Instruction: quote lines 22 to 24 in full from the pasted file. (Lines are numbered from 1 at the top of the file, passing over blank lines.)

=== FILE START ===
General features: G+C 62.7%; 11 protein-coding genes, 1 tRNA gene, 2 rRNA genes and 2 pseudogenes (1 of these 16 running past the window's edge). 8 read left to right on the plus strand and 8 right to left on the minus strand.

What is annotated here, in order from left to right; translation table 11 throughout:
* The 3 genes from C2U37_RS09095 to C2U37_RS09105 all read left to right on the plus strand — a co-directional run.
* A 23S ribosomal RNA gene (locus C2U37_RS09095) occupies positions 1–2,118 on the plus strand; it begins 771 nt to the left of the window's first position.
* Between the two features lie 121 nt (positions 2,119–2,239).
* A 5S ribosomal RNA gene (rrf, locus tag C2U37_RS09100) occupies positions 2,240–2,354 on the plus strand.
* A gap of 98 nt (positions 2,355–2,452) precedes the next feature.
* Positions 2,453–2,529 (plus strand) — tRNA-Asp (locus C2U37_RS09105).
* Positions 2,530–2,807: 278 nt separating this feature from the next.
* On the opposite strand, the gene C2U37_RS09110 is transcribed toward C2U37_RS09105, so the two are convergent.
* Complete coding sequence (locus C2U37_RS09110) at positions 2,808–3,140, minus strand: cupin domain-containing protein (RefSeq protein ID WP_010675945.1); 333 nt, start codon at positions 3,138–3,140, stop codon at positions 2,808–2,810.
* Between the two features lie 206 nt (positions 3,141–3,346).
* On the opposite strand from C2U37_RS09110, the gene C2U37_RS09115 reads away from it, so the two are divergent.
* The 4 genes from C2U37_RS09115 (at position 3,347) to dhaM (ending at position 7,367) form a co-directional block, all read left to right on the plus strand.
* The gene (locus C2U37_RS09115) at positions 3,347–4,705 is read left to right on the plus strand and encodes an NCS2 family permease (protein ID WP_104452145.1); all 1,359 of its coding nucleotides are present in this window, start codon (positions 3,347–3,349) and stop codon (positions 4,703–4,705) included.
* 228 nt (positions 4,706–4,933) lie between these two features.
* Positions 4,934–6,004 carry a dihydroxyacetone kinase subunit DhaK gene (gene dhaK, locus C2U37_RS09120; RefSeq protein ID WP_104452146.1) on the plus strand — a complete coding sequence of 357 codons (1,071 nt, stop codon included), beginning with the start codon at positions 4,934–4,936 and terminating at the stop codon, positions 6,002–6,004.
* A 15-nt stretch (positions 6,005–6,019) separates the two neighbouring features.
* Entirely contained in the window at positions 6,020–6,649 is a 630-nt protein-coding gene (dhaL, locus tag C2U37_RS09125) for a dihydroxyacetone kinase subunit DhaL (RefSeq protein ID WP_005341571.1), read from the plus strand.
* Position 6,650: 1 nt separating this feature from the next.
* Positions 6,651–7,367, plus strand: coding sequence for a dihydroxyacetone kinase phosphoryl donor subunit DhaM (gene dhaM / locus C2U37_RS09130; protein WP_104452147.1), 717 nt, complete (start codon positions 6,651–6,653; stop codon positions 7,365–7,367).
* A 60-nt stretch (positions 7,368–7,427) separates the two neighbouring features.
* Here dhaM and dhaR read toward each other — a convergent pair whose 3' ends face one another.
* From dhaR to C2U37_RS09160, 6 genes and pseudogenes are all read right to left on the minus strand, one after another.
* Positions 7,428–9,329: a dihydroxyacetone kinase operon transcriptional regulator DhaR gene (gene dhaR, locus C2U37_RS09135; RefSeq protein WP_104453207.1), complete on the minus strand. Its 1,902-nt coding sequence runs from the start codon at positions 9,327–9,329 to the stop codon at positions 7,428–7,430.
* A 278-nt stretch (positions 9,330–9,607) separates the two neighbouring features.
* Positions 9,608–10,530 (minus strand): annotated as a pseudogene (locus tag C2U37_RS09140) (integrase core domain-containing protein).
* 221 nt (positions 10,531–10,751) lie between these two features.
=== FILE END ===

* A 60-nt stretch (positions 7,368–7,427) separates the two neighbouring features.
* Here dhaM and dhaR read toward each other — a convergent pair whose 3' ends face one another.
* From dhaR to C2U37_RS09160, 6 genes and pseudogenes are all read right to left on the minus strand, one after another.